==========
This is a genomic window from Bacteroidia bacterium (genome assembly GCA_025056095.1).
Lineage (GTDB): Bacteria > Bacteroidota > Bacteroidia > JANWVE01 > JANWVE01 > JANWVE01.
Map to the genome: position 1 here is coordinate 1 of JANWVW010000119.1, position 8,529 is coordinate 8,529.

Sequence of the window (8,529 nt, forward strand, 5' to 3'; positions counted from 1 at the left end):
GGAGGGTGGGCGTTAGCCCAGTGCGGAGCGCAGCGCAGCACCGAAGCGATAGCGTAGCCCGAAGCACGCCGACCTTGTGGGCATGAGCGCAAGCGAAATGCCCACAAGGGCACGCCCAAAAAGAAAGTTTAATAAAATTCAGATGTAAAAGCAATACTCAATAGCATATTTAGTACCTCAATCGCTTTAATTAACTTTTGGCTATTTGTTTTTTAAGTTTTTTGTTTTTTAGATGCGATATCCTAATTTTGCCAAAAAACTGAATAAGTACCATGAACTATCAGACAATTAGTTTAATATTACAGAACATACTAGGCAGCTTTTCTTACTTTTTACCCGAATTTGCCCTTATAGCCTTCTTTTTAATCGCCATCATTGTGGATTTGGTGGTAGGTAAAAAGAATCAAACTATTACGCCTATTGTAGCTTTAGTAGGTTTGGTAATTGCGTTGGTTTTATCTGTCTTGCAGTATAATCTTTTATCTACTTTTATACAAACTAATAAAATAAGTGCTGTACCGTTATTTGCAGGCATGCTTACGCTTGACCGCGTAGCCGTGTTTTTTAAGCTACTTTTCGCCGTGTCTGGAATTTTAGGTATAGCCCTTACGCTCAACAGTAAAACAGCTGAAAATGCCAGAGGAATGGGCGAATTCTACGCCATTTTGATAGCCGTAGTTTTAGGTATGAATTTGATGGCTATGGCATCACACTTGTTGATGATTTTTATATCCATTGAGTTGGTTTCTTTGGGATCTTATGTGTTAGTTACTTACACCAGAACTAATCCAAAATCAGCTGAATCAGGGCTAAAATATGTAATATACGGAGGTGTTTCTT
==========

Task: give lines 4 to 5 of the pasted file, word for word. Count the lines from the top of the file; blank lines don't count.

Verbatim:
Sequence of the window (8,529 nt, forward strand, 5' to 3'; positions counted from 1 at the left end):
GGAGGGTGGGCGTTAGCCCAGTGCGGAGCGCAGCGCAGCACCGAAGCGATAGCGTAGCCCGAAGCACGCCGACCTTGTGGGCATGAGCGCAAGCGAAATGCCCACAAGGGCACGCCCAAAAAGAAAGTTTAATAAAATTCAGATGTAAAAGCAATACTCAATAGCATATTTAGTACCTCAATCGCTTTAATTAACTTTTGGCTATTTGTTTTTTAAGTTTTTTGTTTTTTAGATGCGATATCCTAATTTTGCCAAAAAACTGAATAAGTACCATGAACTATCAGACAATTAGTTTAATATTACAGAACATACTAGGCAGCTTTTCTTACTTTTTACCCGAATTTGCCCTTATAGCCTTCTTTTTAATCGCCATCATTGTGGATTTGGTGGTAGGTAAAAAGAATCAAACTATTACGCCTATTGTAGCTTTAGTAGGTTTGGTAATTGCGTTGGTTTTATCTGTCTTGCAGTATAATCTTTTATCTACTTTTATACAAACTAATAAAATAAGTGCTGTACCGTTATTTGCAGGCATGCTTACGCTTGACCGCGTAGCCGTGTTTTTTAAGCTACTTTTCGCCGTGTCTGGAATTTTAGGTATAGCCCTTACGCTCAACAGTAAAACAGCTGAAAATGCCAGAGGAATGGGCGAATTCTACGCCATTTTGATAGCCGTAGTTTTAGGTATGAATTTGATGGCTATGGCATCACACTTGTTGATGATTTTTATATCCATTGAGTTGGTTTCTTTGGGATCTTATGTGTTAGTTACTTACACCAGAACTAATCCAAAATCAGCTGAATCAGGGCTAAAATATGTAATATACGGAGGTGTTTCTT